For all these niggles, The Shackleton Letters should be on the shelf of anyone interested in the Heroic Age of Antarctic Exploration. This is the first time this collection of documents has appeared between one set of boards, arranged thematically, specifically to deal with the Nimrod expedition, and so it will prove useful to the scholar and the historian for years to come (especially if a second edition is graced with an index). Daly has done a good job tracking down and compiling the material and her historical sketches that set the papers in context are superb distillations of some of the classic Shackleton analyses by the likes of Hugh Robert Mill, Margery and James Fisher, Roland Huntford and Beau Riffenburgh.

Above all The Shackleton Letters is important because it gives the Nimrod expedition the credibility and attention that it so richly deserves, allowing us into the methodology, planning and execution of a grand scale expedition the way it used to be. And it’s quite comforting to realise how little has changed. Behind the scenes there is still the same mad scramble for sponsorship and patronage, the begging letters, the broken agreements, lonely wives and expectant public. Perhaps even more reassuringly, in the wings the cast of explorers still comprises the same unsung geniuses and braying bigheads, dignified elder statesmen and chancy upstarts, men of iron and posturing fraudsters as it did in the Heroic Age. And there’s not a damned thing history can do about that.

Nick Smith is a Fellow of the Royal Geographical Society and a Contributing Editor on the Explorers Journal, the magazine of the Explorers Club in New York

Nick Smith’s ‘Going Green in the Galapagos’, as featured in Organic Life magazine (full version)

June 19, 2009

Going green in the Galapagos

Travelling to the Galapagos need not mean a guilt trip. There are environmental issues to consider, but your cruise around these equatorial islands to view the stunning array of  wildlife will do far more good than harm. By Nick Smith

There can’t be a single traveller who doesn’t dream of going to the Galapagos. Cast adrift 1000km west of Ecuador, this remote archipelago is perhaps the ultimate wildlife-watching destination. Visited by Charles Darwin in the early 19th century, the Galapagos provided the inspiration for his theory of evolution by natural selection, often said to be mankind’s greatest intellectual achievement. With National Park status, these volcanic islands teem with birdlife, from the impossibly rare lava gull (barely 400 left) to the trademark Blue-footed boobie. The Galapagos is also a living laboratory, home to some of the more bizarre quirks of evolution, from the giant tortoise to the marine iguana. In short, this lonely Pacific eco-system is a symbol of everything that’s right with the planet, and the cradle of conservation.

Of course, it’s not that simple. Darwin barely set foot on Galapagos, and the endemic reptile populations have been unstable ever since mankind discovered the islands and introduced predatory mammal species (the most dangerous of all, of course, being Homo sapiens). The only reason conservation is a word synonymous with the islands is that there is a pressing need for it.

Annexed by Ecuador in 1832, Galapagos has a chequered history, which has come to a head in an almighty ecological tug-of-war over what is the best use of the region. The main players are the science and conservation lobby, the tourism industry, settled Ecuadorian nationals, fishermen and farmers. Each is a powerful group with its own agenda, and each applies pressure to a government itself under pressure from the international community to return the islands to their pristine condition.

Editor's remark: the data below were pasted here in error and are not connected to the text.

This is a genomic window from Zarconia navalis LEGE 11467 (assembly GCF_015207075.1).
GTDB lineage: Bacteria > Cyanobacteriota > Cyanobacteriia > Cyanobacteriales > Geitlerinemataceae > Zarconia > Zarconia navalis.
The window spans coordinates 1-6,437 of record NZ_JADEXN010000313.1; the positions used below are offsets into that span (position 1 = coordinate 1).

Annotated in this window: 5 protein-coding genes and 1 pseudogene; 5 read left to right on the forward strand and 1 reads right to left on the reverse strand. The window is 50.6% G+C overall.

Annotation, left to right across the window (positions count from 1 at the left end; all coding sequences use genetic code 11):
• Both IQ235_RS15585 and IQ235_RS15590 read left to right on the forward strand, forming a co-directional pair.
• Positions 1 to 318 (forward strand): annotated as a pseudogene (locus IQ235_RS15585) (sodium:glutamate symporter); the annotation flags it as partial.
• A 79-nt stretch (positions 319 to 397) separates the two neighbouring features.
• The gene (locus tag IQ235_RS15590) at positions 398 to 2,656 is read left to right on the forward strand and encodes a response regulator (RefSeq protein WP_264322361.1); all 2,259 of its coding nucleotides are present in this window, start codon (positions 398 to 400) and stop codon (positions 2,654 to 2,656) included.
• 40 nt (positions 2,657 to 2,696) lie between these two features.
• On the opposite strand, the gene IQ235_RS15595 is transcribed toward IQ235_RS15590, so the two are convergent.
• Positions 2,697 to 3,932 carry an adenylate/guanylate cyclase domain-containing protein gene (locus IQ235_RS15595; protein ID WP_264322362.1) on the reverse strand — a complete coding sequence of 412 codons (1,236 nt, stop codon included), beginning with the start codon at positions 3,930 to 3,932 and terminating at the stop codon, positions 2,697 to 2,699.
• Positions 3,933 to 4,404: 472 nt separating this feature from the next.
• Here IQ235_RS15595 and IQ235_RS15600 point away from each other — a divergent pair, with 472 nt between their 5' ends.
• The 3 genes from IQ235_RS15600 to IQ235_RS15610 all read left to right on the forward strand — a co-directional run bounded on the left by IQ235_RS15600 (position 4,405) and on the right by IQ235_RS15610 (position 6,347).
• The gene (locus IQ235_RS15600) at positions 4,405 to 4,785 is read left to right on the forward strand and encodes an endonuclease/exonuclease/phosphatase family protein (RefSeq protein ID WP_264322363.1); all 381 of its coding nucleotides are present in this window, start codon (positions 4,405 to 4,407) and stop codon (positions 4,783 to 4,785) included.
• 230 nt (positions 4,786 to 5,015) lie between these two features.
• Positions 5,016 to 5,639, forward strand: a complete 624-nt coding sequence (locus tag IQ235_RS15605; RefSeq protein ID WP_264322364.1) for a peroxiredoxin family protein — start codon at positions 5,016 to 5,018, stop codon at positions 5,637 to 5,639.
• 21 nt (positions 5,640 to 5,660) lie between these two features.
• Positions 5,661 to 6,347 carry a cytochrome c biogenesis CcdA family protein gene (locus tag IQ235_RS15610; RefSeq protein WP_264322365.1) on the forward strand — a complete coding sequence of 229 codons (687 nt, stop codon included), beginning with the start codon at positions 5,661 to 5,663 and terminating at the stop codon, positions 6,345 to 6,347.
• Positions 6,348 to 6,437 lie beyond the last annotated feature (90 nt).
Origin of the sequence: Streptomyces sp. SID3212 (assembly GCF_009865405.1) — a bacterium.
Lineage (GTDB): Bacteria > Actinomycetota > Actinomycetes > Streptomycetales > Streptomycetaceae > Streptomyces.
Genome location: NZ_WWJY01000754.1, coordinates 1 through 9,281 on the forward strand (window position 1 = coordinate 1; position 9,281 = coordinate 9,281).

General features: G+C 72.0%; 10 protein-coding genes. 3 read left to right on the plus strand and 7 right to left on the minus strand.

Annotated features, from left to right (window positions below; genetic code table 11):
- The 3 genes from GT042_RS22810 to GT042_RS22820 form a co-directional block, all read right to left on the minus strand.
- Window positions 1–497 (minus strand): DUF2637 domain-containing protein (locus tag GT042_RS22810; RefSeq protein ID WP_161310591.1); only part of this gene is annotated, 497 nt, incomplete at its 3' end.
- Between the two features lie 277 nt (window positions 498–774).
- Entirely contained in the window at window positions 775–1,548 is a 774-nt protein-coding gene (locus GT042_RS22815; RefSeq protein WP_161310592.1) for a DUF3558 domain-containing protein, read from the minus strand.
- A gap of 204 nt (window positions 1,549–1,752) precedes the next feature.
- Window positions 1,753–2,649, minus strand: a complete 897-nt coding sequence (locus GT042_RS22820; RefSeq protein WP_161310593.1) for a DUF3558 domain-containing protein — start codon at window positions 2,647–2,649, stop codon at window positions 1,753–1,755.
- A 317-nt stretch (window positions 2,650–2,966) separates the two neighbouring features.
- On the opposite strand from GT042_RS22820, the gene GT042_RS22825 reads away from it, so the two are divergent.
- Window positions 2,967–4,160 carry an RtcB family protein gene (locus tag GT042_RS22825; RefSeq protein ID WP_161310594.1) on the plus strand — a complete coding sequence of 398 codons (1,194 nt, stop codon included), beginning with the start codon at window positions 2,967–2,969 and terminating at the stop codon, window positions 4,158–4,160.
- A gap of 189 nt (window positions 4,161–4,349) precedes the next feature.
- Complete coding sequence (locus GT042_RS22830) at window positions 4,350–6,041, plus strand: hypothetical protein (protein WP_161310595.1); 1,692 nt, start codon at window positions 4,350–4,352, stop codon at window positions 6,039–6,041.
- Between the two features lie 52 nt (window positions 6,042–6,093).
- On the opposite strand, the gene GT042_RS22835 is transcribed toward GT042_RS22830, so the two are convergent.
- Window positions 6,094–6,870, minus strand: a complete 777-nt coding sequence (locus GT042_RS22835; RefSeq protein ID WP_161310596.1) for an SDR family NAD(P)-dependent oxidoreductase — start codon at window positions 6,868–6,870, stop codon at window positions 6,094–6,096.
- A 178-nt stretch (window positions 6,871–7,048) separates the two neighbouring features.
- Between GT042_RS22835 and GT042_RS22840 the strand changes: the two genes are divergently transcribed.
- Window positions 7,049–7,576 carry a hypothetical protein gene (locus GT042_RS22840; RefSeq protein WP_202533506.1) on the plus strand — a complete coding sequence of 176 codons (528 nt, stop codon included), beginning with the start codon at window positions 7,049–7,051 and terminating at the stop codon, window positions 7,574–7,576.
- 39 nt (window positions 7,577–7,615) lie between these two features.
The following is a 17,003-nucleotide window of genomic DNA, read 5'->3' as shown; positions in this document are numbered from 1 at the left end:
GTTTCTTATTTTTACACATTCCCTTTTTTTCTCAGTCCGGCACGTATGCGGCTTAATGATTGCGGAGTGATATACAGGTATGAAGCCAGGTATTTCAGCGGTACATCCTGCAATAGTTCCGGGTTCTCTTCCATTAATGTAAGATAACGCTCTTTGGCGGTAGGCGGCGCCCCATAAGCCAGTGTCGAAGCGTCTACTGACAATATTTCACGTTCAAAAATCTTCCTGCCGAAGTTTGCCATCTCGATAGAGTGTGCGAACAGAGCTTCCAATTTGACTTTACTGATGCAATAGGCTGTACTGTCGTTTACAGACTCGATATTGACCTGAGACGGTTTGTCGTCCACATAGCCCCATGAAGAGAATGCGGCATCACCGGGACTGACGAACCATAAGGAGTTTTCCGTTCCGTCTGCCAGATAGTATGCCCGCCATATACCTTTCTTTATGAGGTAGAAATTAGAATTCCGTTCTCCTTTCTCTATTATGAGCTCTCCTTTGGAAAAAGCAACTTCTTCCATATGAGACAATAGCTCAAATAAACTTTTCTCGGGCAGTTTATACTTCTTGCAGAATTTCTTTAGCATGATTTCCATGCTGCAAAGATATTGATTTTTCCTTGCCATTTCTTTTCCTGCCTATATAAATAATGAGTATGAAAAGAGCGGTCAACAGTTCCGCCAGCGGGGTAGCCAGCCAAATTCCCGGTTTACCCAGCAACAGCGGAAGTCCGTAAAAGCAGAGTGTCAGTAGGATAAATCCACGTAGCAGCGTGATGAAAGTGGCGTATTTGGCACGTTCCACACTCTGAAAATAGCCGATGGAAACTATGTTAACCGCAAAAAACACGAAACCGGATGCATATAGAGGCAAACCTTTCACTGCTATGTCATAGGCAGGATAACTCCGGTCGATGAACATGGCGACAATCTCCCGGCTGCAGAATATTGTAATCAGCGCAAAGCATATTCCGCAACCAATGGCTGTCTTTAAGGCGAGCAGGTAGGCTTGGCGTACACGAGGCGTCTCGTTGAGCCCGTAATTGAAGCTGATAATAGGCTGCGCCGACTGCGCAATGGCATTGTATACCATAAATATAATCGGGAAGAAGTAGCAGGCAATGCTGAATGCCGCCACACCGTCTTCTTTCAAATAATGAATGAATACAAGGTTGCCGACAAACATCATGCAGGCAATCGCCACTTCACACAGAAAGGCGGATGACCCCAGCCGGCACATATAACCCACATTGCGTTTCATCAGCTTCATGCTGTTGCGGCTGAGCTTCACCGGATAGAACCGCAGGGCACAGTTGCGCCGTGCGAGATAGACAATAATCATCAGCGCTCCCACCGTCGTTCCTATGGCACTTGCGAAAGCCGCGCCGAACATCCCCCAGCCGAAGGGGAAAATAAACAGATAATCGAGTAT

Whatever balance is eventually achieved, both tourism and wildlife conservation will play a major part in the islands’ future. Although conservationists will debate the point, there is no need for today’s responsible tourist to feel any guilt about going to the islands – a visit and the revenue it generates can only be a force for good. Despite the fact that scientists want to relieve the pressure on the local environment by reducing tourism, visitors substantially fund their research and provide revenue for the government, while volunteers on projects run by bodies such as Earthwatch even provide the labour. Simply by turning up to the Galapagos and paying your National Park entrance fee, you’ve invested US$100 in the future of this UNESCO World Heritage Site.

Although tourism accounts for 90 per cent of the human traffic on the islands it is not the tourist who causes the most pressure on the environment. The uncomfortable truth is that it is the islands’ settlers – past and present – who have done the most damage. Even though the residents take up only 3% of the land area of the archipelago, ruins of abandoned farms, airbases, factories, salt works and even a football pitch can be clearly seen from San Cristobal to Fernandina, while environmentally friendly cruise ships chug about in the distance keeping the luxury tourist literally at bay. Residents keep dogs, cats, goats and cattle, all of which could have devastating effects on the local wildlife.

For the tourist, the island’s main attraction is of course that wildlife, which is abundant, camera friendly, and quite unlike anything you’ll see anywhere else. For many visitors, the sheer novelty of all these little ecological niches filled from unexpected angles will be the abiding memory of a trip to the Galapagos: lizards that can live in the sea; tortoises that belong to a subspecies dependent on which volcano they inhabit. At the moment the tourism impact is kept to a minimum by there being only 45 landing spots throughout the entire park, which means that much of it never gets visited. In fact, one of the real criticisms of a trip to Galapagos is how regulated the experience is and how little you’re allowed to see. The ‘hiking’ routes are seldom more than a few kilometres along well-marked and well-trodden paths. Guides are with you at all times, and as official park rangers they have the power to arrest you for any transgression of park rules. You cannot linger to take photographs, you will at no time be left alone, and – most importantly – you cannot stray from the path. It’s their job not to trust you, which is frankly annoying when the only possible motivation for visiting these islands is a sincere love of the environment and its wildlife.